Less pain through treatment

Many pain therapists who treat long-term pain complaints will say that 'less pain' is not the aim of the treatment. Anyone who has pain for a long time simply wants 'less pain' in treatment. Who is right?

Immediately feel less pain

There are quite a few ways to quickly feel less pain. Especially when your attention is very distracted, or when you are stiff from the adrenaline, you quickly feel less pain. Of course, there are also medicines that can easily reduce the pain. The disadvantage of all rapid ways of reducing pain is that you feel worse in the long run. Life is not fun if you have to keep distracting yourself, or if you constantly feel stressed. And also medicines that work quickly have negative side effects. 

Less pain in the long term

Feeling less pain just as quickly doesn't work so well. That's why many treatments, and also this blog, focus on the long term. By changing small things in your life, you train your brain to deal with pain differently. Knowledge and patience appear to be a better way than all those quick solutions.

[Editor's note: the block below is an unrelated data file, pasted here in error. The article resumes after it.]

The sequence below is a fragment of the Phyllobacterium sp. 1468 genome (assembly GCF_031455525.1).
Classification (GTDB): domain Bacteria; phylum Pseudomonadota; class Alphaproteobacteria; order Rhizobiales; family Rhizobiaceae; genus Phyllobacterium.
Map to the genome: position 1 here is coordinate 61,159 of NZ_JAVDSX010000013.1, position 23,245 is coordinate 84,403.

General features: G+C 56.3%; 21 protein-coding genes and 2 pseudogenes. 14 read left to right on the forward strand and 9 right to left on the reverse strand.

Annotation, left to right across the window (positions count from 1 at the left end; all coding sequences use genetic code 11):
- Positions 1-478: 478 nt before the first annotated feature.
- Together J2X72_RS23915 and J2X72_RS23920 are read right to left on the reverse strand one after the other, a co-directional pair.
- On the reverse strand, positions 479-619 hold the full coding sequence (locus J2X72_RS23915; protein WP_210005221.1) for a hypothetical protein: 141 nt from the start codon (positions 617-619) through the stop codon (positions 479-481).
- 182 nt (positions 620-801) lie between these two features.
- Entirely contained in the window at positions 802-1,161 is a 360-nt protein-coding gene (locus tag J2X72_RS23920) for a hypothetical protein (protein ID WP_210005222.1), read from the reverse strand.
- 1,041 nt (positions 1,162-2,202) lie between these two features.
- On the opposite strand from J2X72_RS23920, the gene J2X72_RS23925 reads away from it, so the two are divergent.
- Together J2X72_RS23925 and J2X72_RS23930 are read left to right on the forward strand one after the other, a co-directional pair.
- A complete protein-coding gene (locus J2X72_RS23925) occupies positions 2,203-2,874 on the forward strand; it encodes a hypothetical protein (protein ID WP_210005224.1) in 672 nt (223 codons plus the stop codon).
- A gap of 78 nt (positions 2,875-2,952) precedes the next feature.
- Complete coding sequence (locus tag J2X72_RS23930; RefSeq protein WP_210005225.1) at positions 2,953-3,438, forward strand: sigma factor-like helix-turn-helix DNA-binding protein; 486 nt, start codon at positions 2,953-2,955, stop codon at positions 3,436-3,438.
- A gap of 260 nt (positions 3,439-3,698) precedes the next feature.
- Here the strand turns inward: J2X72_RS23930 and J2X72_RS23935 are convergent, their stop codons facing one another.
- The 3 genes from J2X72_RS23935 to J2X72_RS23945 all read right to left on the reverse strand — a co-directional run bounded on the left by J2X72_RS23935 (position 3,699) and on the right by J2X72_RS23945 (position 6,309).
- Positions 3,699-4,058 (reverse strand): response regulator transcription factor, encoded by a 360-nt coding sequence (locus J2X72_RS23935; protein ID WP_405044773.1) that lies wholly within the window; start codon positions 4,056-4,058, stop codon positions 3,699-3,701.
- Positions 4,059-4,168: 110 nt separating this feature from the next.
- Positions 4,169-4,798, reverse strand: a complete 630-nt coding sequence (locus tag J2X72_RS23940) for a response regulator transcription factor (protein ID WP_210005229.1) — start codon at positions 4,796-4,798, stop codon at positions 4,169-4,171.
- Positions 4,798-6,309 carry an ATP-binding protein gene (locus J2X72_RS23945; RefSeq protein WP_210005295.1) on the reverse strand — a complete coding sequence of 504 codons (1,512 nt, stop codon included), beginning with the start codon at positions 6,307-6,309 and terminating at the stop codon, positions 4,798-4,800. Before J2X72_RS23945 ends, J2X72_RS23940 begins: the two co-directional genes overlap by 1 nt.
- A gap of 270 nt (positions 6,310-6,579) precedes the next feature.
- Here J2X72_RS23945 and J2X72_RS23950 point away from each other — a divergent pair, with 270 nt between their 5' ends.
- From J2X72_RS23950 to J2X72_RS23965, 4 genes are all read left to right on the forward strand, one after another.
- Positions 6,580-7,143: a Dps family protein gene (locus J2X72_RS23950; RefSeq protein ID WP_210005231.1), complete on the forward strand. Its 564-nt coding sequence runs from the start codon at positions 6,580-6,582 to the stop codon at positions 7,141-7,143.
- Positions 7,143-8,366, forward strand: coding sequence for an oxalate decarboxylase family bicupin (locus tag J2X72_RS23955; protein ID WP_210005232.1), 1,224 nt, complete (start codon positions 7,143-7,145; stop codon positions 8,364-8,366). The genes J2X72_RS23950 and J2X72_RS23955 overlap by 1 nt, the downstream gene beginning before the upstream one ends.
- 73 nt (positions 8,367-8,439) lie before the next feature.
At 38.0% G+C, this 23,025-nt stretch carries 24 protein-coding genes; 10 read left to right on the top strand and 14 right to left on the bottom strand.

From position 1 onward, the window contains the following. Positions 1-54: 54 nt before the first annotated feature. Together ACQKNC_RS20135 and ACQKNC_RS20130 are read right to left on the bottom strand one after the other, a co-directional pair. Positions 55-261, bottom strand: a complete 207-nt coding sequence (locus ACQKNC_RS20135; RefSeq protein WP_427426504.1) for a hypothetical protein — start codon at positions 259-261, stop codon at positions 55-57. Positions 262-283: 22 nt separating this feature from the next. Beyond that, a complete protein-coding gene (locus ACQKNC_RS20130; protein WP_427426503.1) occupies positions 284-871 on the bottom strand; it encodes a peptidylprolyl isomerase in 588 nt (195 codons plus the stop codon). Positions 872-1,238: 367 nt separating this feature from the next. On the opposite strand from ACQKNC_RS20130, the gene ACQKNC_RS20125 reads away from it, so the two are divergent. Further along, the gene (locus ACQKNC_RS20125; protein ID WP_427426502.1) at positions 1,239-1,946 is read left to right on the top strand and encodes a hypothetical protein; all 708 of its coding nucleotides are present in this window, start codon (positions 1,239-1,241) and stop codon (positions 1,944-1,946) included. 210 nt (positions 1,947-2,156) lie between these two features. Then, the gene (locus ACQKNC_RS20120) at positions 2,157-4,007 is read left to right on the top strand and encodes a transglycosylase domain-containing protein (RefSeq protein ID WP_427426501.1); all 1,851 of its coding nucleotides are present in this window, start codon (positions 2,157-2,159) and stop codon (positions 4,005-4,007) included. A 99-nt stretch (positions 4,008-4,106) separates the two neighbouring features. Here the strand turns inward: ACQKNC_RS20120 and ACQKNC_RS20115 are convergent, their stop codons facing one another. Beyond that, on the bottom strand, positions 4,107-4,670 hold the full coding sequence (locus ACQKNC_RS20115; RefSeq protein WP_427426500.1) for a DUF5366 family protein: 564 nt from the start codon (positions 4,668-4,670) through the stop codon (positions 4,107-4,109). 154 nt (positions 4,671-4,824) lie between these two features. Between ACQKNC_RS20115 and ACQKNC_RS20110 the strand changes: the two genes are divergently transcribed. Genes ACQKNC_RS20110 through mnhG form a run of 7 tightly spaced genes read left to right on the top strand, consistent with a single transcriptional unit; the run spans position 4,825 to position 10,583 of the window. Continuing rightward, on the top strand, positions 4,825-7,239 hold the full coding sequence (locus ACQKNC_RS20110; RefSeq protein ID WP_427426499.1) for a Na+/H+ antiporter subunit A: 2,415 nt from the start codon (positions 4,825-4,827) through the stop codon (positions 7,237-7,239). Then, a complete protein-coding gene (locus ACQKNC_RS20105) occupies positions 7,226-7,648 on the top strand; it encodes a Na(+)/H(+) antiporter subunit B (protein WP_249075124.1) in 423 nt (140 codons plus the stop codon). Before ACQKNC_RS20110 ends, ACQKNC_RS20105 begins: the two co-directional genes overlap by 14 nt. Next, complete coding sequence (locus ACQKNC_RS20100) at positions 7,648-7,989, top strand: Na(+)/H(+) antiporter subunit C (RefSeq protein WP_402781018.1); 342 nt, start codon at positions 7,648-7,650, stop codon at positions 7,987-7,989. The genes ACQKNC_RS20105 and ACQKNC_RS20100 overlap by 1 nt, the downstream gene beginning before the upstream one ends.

Why practitioners have a problem with less pain

To experience less pain, a lot will often have to change. Changes in thinking, acting, feeling and attention. Working on pain is top sport - and less pain is like winning the gold medal.

And there lies the problem. A top athlete who is just busy in his head winning the medal, does not focus enough on his training. Her goal is to train in such a way that the chance of winning the medal is the greatest, and to focus on that every day. In the meantime, she can dream of the gold medal, but it's too stressful to think about it all the time.

How you can think about 'less pain'

Pain therapists are afraid that you are placing too much emphasis on 'less pain'. And because of that, being more concerned with what isn't there yet, which is stressful. And stress increases the chance of pain. 

I would say: hope for a life with less pain. Think of it as the gold medal. Maybe you'll win it soon, but it can also take another three years. Set your goals on what needs to change, and especially look at what can be done. But there's nothing wrong with occasionally hoping for a future with less pain. Imagine what you would do! Maybe you can take the next step there today.

 

Louis Zantema
Louis Zantema, MSc

Louis is a GZ-Psychologist with a great passion for gaming. For him, a game training that offers therapy is the most valuable thing you can develop: especially for pain complaints, which are on the interesting intersection of body and mind. His aim is to make himself dispensable as a therapist.

11 October 2019 - 06:35